The whole cops as military, rather than cops as extensions of the DA’s office and cops as civilians with the occasional need for lethal defense (like many people who live in Oakland….) strikes me as pathetic. Frankly, the gun industry is a big part of that push. Go ahead, start telling the soldiers in the field “Above all, get home safe!” What rubbish. “Use your mind so that you don’t kill anyone needlessly. The entire reason for having a patrol rifle is to not need to close with a dangerous person precipitously.”

      • I second your “exactly”, and appreciate your additional comments.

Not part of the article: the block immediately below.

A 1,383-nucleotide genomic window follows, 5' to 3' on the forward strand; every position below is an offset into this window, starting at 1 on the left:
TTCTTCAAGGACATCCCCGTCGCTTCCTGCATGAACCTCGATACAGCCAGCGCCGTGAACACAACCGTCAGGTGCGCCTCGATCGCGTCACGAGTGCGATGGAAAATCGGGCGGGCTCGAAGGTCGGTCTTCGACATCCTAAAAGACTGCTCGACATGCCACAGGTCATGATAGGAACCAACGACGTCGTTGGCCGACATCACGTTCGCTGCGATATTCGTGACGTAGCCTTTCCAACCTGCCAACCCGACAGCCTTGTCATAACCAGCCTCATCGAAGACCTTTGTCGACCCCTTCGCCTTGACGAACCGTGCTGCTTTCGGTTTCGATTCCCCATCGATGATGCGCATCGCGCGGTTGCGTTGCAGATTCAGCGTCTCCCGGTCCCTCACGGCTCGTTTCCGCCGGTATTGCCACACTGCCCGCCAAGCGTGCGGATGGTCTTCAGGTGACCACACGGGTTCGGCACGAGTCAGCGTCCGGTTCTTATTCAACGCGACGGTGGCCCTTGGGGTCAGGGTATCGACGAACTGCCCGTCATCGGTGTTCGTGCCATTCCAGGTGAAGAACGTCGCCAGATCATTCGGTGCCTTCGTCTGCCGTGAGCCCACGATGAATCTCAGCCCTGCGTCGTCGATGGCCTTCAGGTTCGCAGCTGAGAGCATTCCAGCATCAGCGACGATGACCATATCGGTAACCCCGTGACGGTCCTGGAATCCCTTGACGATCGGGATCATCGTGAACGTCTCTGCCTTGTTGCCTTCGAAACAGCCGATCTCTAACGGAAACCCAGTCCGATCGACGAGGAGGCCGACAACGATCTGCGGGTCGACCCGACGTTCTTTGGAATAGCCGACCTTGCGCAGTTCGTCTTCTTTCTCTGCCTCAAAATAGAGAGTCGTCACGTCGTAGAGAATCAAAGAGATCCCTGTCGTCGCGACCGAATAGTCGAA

And why in the world did the officers presume that one single kid in a respectable neighborhood in Santa Rosa represented a threat? Were they bored and happy to just happen to randomly find the action (there were no calls, no complaints before they arrived)? Wow.

        • I believe that all veteran’s, active duty personnel, and family members of military personnel will find this atrocious and criminal. I do not accept the fact that immediately after enemy contact our men and women overseas are approached by JAG to interrogate the returning unit to determine if their use of lethal force was justified.

          On the contrary, the children of these same men and women overseas can be shot down like a dog in the street for carrying a toy and have America rationalize that “yeah the deputies have to return home too!”

          This a gross disregard for human life. I can’t even say this is militarization of America’s police force because our military operates by higher standards than this.